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Turkey elections: Protesters throw stones at Istanbul mayor's campaign bus

Ekrem Imamoglu, who will become vice president if opposition wins next week, accused governor and police chief in Erzurum of allowing the violence
Istanbul Mayor Ekrem Imamoglu delivers a speech during a protest in front of the Istanbul Metropolitan Municipality on 15 December 2022 (AFP)
Istanbul Mayor Ekrem Imamoglu delivers a speech during a protest in front of the Istanbul Metropolitan Municipality on 15 December 2022 (AFP)

Protesters pelted Istanbul Mayor Ekrem Imamoglu’s campaign bus with stones during a rally in eastern Turkey on Sunday ahead of next week’s general election

Imamoglu was making a speech in the city of Erzurum, in eastern Anatolia, in support of opposition leader Kemal Kilicdaroglu

Video footage showed stones being thrown at the bus’s windows, forcing Imamoglu, who was speaking from the roof, to go inside for cover. The bus was later forced to drive off. 

Images shared by Imamoglu's press team showed the bus windows shattered by the stones.

The mayor tweeted that he had spoken to at least nine people who were wounded during the incident. Images on social media appeared to show a child with a bloodied face as a result of the attack. 

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Imamoglu said he would file a criminal complaint against the governor and police chief of the city, a conservative stronghold, accusing them of allowing the violent scenes. 

In response, Turkey’s Interior Minister Suleyman Soylu said: "Ekrem Imamoglu, who calls the people in Erzurum provocateurs, is himself a provocateur."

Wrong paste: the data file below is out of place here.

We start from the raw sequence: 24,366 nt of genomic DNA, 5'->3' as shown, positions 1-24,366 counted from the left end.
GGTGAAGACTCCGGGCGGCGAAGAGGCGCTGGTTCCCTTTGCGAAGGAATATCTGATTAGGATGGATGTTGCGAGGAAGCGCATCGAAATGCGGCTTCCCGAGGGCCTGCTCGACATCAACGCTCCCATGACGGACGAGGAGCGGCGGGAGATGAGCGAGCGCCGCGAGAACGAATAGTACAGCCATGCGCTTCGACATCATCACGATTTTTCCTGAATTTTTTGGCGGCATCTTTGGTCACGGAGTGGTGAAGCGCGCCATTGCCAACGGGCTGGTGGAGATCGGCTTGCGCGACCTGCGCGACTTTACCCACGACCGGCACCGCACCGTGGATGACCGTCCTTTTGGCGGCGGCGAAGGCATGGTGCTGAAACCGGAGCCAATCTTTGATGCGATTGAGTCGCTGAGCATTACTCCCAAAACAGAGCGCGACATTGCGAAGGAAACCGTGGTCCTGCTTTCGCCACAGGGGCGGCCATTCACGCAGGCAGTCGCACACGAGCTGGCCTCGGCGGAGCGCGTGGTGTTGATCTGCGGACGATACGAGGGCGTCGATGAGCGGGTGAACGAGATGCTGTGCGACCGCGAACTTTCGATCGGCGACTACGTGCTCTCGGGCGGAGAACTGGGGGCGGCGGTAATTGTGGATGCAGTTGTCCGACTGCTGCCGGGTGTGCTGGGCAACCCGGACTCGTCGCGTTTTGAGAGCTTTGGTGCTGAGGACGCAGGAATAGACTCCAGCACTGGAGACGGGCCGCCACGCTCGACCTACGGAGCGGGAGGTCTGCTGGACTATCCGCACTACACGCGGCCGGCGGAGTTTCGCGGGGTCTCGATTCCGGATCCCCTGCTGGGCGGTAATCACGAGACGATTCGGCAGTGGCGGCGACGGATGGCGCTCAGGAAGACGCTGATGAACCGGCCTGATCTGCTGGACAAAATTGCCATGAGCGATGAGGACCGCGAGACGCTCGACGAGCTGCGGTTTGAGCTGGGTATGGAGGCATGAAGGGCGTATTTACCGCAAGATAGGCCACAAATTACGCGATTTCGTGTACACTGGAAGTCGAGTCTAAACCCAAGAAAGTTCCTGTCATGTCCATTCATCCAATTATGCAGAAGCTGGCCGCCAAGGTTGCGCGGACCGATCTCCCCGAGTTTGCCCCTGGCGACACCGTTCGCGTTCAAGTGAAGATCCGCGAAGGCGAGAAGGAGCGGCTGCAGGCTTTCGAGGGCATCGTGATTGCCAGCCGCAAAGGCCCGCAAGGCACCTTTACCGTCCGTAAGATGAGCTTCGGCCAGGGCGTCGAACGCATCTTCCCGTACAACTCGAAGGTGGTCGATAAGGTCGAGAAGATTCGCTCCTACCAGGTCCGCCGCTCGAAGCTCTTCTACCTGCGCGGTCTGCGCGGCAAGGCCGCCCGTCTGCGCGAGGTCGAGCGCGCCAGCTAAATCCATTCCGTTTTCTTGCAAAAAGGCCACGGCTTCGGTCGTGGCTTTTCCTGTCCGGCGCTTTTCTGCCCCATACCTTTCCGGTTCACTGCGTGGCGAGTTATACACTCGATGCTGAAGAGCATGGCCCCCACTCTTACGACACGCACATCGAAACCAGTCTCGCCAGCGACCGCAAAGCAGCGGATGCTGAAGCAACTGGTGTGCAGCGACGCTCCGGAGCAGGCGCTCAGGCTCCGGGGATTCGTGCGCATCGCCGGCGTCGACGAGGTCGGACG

In the 2018 presidential election, President Recep Tayyip Erdogan won 72 percent of the votes in Erzurum.

Opinion polls show that Erdogan is likely to face his biggest electoral challenge in his two decades in power. 

If Kilicdaroglu wins on 14 May, Imamoglu will take the position of vice president. 

Turkey elections: Erdogan calls opposition 'pro-LGBT' at Istanbul rally
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Erdogan accused the opposition of being "pro-LGBT" at a rally in Istanbul on Sunday. 

"AK Party and other parties in our alliance would never be pro-LGBT, because family is sacred to us. We will bury those pro-LGBT in the ballot box," he told a large crowd of supporters.

Erdogan also accused Kilicdaroglu of getting support from the outlawed Kurdistan Workers Party (PKK), which has been waging an armed insurgency since the 1980s in which more than 40,000 people have been killed.

Erdogan has linked the PKK to the pro-Kurdish HDP, which has thrown its weight behind Kilikdaroglu's candidacy. The HDP denies it is linked to the PKK, which is designated a terrorist group by Turkey, the EU and US.

"My nation will make the necessary response on 14 May. We will not allow Kilicdaroglu, who is hand in hand with terrorists, to divide our homeland," Erdogan said.

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